mately 75 to 95 percent of the seeds may be collected. Since the fruit 
clusters usually ripen unevenly, 1 week or more often intervening 
between the dehiscence of the first and the last capsules, they may be 
collected when nearly all of the cluster is ripe and then stored in a 
warm, dry place for dehiscence of the remaining capsules. Seeds har- 
vested in this way are in prime condition, and a high percentage of 
germination results. 

If the ellipsoid type of capsule is allowed to ripen and dehisce, the 
seeds are blown away and lost. In previous work at this station, 
harvesting the fruits at different stages of maturity before dehiscence, 
in order to collect the seeds, was tried, and it was found that germina- 
tion was impaired 73 percent by harvesting red, unopened capsules 
and drying them in direct sunlight. To remedy this difficulty another 
method, that of enclosing each fruit cluster in a small bag made of 
light cheesecloth before beginning of dehiscence, was tried. After 
dehiscence was complete, the cluster and bag with collected seeds 
were removed, and seeds collected in this way were found to give ex- 
cellent germination. A portion of the seeds of each cluster had been 
exposed to the weather for more than a week, but the bagging mate- 
rial used permitted free circulation of air and exposure to sunlight, 
which dried the seeds promptly. Maranon and Bartlett {4, fiff> 23) 
have reported that a bagging method similar to that described above 
is used in the Philippine Islands. 

Spice Crops : Carmelo Alemar, Jr. 

Plantings of various spice crops, particularly nutmeg (Myristica 
frag vans Houtt.) , Ceylon cinnamon {Cinnamomum zeylanicum Nees.) , 
tonka-bean {Dipteryx odorata (Aubl.) Willd.), Malaya cinnamon 
{Cinnamomum burmani Blume), and black pepper {Piper nigrum L.) 
on hillside lands of heavy Catalina clay have made good growth under 
Mayaguez conditions during the year. These spice crops apparently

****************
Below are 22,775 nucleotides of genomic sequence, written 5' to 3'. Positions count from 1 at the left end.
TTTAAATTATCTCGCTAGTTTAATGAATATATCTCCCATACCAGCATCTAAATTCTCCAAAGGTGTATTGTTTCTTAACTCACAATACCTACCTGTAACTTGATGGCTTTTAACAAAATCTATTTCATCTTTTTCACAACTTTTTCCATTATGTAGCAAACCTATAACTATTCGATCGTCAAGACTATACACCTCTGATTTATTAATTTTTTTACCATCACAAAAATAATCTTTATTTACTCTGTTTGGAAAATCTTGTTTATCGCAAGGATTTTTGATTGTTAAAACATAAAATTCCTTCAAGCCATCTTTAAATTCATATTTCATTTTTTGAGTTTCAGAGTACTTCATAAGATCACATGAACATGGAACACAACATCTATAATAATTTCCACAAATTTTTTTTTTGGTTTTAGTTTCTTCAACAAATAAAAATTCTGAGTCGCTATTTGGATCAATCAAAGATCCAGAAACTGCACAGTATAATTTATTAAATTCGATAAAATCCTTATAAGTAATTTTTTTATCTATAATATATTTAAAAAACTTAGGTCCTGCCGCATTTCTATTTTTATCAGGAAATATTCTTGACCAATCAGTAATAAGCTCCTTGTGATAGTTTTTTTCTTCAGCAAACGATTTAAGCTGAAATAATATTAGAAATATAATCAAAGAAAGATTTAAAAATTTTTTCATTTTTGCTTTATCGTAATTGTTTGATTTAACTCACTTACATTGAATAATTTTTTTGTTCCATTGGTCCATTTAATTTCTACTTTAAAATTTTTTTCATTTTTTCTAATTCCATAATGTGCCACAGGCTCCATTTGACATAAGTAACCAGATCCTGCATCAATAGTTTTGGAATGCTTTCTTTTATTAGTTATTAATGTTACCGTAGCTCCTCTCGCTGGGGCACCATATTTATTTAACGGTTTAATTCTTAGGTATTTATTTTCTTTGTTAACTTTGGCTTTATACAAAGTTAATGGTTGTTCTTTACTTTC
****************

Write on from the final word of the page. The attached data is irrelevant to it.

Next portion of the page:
will become adapted to conditions found in many areas of Puerto Rico, 
and may prove to be important as substitute crops for coffee. 

A quantity of seed of Hungarian paprika {Capsicum annuum L.) 
was obtained from the Division of Plant Exploration and Introduc- 
tion of the United States Bureau of Plant Industry. The first crop 
indicated that this plant could be successfully grown in Puerto Rico. 
Fruits were obtained within 15 weeks after seeding, and, although the 
plants were comparatively small, fruiting was profuse, . Five distinct 
types of pods were obtained, and selections were made of the various 
segregations in order to stabilize, if possible, the seed of the strains 

519600—43 2 




Physiology and Agronomy of Rotenone Crops: Rufcs H. Moore 
and Merriam A. Jones. 
Approximate]}^ 2 acres of the Sarawak Creeping variety of Denis 
elUptica (Koxb.) Bentli. were plained at Caguas on the property of 
Eastern Sugar Associates, primarily to obtain figures on the cost of 
production of this crop in Puerto Rico and secondarily to conduct 
a simple spacing experiment. The field selected was a Toa sandy 
loam, the surface soil of which was particularly favorable to this 
crop in that the deep plowing necessary to harvest the root- would not 
bring the subsoil to the surface. Rainfall during the 26 months of 
the experiment was fairly evenly distributed and averaged (34.82 inches 

Unrooted cuttings 9 inches long and 1 centimeter or more in 
diameter, planted in 20 replicated plats of approximately 0.03 of an 
acre each, were spaced 1, 2, and 3 feet apart in rowfi 3% feet apart. 
Three months after planting, a 10-6-1G commercial fertilizer was 
applied at the rate of 600 pounds per acre, and 5 months later am- 
monium sulfate was applied at the same rate. In less than 7 months 
the plants of the 1- and 2-foot spacings had completely covered the 
soil, while those of the 3-foot spacing had weedy spots not covered 
by a mat of vines. On an acre basis the average number of cuttings 
of commercial size harvested was practically the same for all spacings, 
15.112. 14,950, and 14.825. respectively. The average weight of the 
cuttings per acre tended to decrease slightly with increased spacing 
of the plants. 

The spacings used in this experiment had no significant effect on 
either the yield of air-dry roots or the percentages of rotenone and 
total extractives. The 1-, 2-, and 3-foot spacings yielded 900, 920, 
and 885 pounds of air-dry roots per acre, analyzing G.5, G.3. and 6.3 
percent rotenone, and 21.6, 21.7, and 20.7 percent total extractives, 
respectively. The average yield of 902 pounds of air-dry roots 
per acre was somewhat lower than expected and was perhaps due to 
the use of unrooted rather than rooted cuttings and the resultant 
competition with weeds while the plants were becoming established. 
The lack of significant differences in yields was probably associated 
with the fact that the vines were allowed to trad over the ground. 
Under this system of culture the competition of the plants for sunlight 
became practically uniform as soon as the vines had completely cov- 
ered the soil, thus neutralizing any early advantage due to spacing. 

Of $446.47 per acre spent on the planting, weeding, harvesting, and 
miscellaneous expenses for this experiment. $313.60 was for harvesting 
the cuttings and roots, and for preparing and planting nurseries for